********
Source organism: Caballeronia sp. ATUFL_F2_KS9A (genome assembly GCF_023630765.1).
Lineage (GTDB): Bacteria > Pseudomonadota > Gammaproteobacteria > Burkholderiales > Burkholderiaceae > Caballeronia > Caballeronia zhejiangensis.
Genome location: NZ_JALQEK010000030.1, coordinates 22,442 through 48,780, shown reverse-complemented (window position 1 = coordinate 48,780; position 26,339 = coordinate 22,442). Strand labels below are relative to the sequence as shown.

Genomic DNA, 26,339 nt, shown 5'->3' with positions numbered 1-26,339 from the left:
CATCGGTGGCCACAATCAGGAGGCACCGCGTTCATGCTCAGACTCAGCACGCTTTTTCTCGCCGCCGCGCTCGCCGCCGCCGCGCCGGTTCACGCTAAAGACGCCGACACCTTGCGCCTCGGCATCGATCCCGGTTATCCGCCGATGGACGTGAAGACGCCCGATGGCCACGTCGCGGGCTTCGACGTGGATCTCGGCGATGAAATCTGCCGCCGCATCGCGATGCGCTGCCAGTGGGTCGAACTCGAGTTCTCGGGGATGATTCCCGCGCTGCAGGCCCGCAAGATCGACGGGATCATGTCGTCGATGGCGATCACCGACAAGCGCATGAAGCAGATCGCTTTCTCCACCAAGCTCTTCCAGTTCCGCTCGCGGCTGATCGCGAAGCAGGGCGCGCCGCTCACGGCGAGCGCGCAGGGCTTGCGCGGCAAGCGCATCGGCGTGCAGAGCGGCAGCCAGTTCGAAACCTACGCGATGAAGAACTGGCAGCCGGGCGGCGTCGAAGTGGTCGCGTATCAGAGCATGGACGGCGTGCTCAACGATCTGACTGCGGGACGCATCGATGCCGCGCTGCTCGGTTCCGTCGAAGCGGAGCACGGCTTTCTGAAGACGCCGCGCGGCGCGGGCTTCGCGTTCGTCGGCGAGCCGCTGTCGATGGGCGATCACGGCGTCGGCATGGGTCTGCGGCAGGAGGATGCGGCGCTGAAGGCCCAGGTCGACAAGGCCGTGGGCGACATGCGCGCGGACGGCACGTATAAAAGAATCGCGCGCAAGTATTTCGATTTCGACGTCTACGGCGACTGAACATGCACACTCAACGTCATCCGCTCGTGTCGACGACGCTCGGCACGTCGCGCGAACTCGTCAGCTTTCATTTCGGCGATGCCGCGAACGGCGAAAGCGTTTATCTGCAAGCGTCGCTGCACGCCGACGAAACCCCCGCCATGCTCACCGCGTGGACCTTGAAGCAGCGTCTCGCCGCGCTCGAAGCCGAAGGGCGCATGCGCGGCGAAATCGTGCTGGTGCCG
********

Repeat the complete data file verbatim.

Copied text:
Source organism: Caballeronia sp. ATUFL_F2_KS9A (genome assembly GCF_023630765.1).
Lineage (GTDB): Bacteria > Pseudomonadota > Gammaproteobacteria > Burkholderiales > Burkholderiaceae > Caballeronia > Caballeronia zhejiangensis.
Genome location: NZ_JALQEK010000030.1, coordinates 22,442 through 48,780, shown reverse-complemented (window position 1 = coordinate 48,780; position 26,339 = coordinate 22,442). Strand labels below are relative to the sequence as shown.

Genomic DNA, 26,339 nt, shown 5'->3' with positions numbered 1-26,339 from the left:
CATCGGTGGCCACAATCAGGAGGCACCGCGTTCATGCTCAGACTCAGCACGCTTTTTCTCGCCGCCGCGCTCGCCGCCGCCGCGCCGGTTCACGCTAAAGACGCCGACACCTTGCGCCTCGGCATCGATCCCGGTTATCCGCCGATGGACGTGAAGACGCCCGATGGCCACGTCGCGGGCTTCGACGTGGATCTCGGCGATGAAATCTGCCGCCGCATCGCGATGCGCTGCCAGTGGGTCGAACTCGAGTTCTCGGGGATGATTCCCGCGCTGCAGGCCCGCAAGATCGACGGGATCATGTCGTCGATGGCGATCACCGACAAGCGCATGAAGCAGATCGCTTTCTCCACCAAGCTCTTCCAGTTCCGCTCGCGGCTGATCGCGAAGCAGGGCGCGCCGCTCACGGCGAGCGCGCAGGGCTTGCGCGGCAAGCGCATCGGCGTGCAGAGCGGCAGCCAGTTCGAAACCTACGCGATGAAGAACTGGCAGCCGGGCGGCGTCGAAGTGGTCGCGTATCAGAGCATGGACGGCGTGCTCAACGATCTGACTGCGGGACGCATCGATGCCGCGCTGCTCGGTTCCGTCGAAGCGGAGCACGGCTTTCTGAAGACGCCGCGCGGCGCGGGCTTCGCGTTCGTCGGCGAGCCGCTGTCGATGGGCGATCACGGCGTCGGCATGGGTCTGCGGCAGGAGGATGCGGCGCTGAAGGCCCAGGTCGACAAGGCCGTGGGCGACATGCGCGCGGACGGCACGTATAAAAGAATCGCGCGCAAGTATTTCGATTTCGACGTCTACGGCGACTGAACATGCACACTCAACGTCATCCGCTCGTGTCGACGACGCTCGGCACGTCGCGCGAACTCGTCAGCTTTCATTTCGGCGATGCCGCGAACGGCGAAAGCGTTTATCTGCAAGCGTCGCTGCACGCCGACGAAACCCCCGCCATGCTCACCGCGTGGACCTTGAAGCAGCGTCTCGCCGCGCTCGAAGCCGAAGGGCGCATGCGCGGCGAAATCGTGCTGGTGCCG